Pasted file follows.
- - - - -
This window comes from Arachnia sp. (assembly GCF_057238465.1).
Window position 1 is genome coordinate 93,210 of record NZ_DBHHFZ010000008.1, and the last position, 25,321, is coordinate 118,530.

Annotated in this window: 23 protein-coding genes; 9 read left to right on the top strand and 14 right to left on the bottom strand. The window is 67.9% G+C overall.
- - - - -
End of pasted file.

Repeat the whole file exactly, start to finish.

This window comes from Arachnia sp. (assembly GCF_057238465.1).
Window position 1 is genome coordinate 93,210 of record NZ_DBHHFZ010000008.1, and the last position, 25,321, is coordinate 118,530.

Annotated in this window: 23 protein-coding genes; 9 read left to right on the top strand and 14 right to left on the bottom strand. The window is 67.9% G+C overall.